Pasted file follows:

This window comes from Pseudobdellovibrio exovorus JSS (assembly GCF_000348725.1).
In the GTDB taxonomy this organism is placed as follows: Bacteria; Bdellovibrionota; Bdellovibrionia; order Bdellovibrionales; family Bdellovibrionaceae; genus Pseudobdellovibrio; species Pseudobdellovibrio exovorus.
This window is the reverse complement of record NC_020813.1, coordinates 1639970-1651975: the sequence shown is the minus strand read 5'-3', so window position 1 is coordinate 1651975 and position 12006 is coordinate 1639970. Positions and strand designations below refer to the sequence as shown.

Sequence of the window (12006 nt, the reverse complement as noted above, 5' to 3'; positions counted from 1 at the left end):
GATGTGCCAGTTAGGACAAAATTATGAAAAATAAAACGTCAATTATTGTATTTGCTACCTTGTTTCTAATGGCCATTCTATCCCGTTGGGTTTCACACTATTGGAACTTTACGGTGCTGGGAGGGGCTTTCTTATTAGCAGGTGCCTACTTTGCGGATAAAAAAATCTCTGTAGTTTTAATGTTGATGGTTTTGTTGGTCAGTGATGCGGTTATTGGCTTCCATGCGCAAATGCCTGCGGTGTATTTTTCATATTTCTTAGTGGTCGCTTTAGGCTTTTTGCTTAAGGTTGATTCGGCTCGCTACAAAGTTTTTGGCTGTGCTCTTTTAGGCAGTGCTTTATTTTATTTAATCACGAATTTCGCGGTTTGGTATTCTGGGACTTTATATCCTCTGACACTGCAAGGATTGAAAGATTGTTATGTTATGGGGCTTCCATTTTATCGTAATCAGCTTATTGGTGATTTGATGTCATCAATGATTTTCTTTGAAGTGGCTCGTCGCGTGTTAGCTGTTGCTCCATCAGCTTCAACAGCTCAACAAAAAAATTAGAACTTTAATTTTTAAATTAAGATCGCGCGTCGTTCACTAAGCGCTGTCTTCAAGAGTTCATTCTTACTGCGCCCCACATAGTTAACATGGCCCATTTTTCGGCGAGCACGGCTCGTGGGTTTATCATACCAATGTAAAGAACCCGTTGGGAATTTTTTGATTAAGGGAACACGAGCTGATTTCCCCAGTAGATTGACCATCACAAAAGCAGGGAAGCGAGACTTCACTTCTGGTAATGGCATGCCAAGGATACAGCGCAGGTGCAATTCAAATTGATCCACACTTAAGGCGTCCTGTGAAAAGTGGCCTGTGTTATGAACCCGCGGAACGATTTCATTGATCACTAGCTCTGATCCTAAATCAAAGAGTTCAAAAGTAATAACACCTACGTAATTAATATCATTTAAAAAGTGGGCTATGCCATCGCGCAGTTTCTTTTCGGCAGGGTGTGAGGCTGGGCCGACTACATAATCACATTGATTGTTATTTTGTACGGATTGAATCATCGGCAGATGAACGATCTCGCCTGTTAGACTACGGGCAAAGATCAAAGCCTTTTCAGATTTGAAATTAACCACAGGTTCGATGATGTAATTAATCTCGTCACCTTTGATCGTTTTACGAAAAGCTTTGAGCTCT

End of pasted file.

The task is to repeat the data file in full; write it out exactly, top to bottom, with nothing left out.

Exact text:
This window comes from Pseudobdellovibrio exovorus JSS (assembly GCF_000348725.1).
In the GTDB taxonomy this organism is placed as follows: Bacteria; Bdellovibrionota; Bdellovibrionia; order Bdellovibrionales; family Bdellovibrionaceae; genus Pseudobdellovibrio; species Pseudobdellovibrio exovorus.
This window is the reverse complement of record NC_020813.1, coordinates 1639970-1651975: the sequence shown is the minus strand read 5'-3', so window position 1 is coordinate 1651975 and position 12006 is coordinate 1639970. Positions and strand designations below refer to the sequence as shown.

Sequence of the window (12006 nt, the reverse complement as noted above, 5' to 3'; positions counted from 1 at the left end):
GATGTGCCAGTTAGGACAAAATTATGAAAAATAAAACGTCAATTATTGTATTTGCTACCTTGTTTCTAATGGCCATTCTATCCCGTTGGGTTTCACACTATTGGAACTTTACGGTGCTGGGAGGGGCTTTCTTATTAGCAGGTGCCTACTTTGCGGATAAAAAAATCTCTGTAGTTTTAATGTTGATGGTTTTGTTGGTCAGTGATGCGGTTATTGGCTTCCATGCGCAAATGCCTGCGGTGTATTTTTCATATTTCTTAGTGGTCGCTTTAGGCTTTTTGCTTAAGGTTGATTCGGCTCGCTACAAAGTTTTTGGCTGTGCTCTTTTAGGCAGTGCTTTATTTTATTTAATCACGAATTTCGCGGTTTGGTATTCTGGGACTTTATATCCTCTGACACTGCAAGGATTGAAAGATTGTTATGTTATGGGGCTTCCATTTTATCGTAATCAGCTTATTGGTGATTTGATGTCATCAATGATTTTCTTTGAAGTGGCTCGTCGCGTGTTAGCTGTTGCTCCATCAGCTTCAACAGCTCAACAAAAAAATTAGAACTTTAATTTTTAAATTAAGATCGCGCGTCGTTCACTAAGCGCTGTCTTCAAGAGTTCATTCTTACTGCGCCCCACATAGTTAACATGGCCCATTTTTCGGCGAGCACGGCTCGTGGGTTTATCATACCAATGTAAAGAACCCGTTGGGAATTTTTTGATTAAGGGAACACGAGCTGATTTCCCCAGTAGATTGACCATCACAAAAGCAGGGAAGCGAGACTTCACTTCTGGTAATGGCATGCCAAGGATACAGCGCAGGTGCAATTCAAATTGATCCACACTTAAGGCGTCCTGTGAAAAGTGGCCTGTGTTATGAACCCGCGGAACGATTTCATTGATCACTAGCTCTGATCCTAAATCAAAGAGTTCAAAAGTAATAACACCTACGTAATTAATATCATTTAAAAAGTGGGCTATGCCATCGCGCAGTTTCTTTTCGGCAGGGTGTGAGGCTGGGCCGACTACATAATCACATTGATTGTTATTTTGTACGGATTGAATCATCGGCAGATGAACGATCTCGCCTGTTAGACTACGGGCAAAGATCAAAGCCTTTTCAGATTTGAAATTAACCACAGGTTCGATGATGTAATTAATCTCGTCACCTTTGATCGTTTTACGAAAAGCTTTGAGCTCT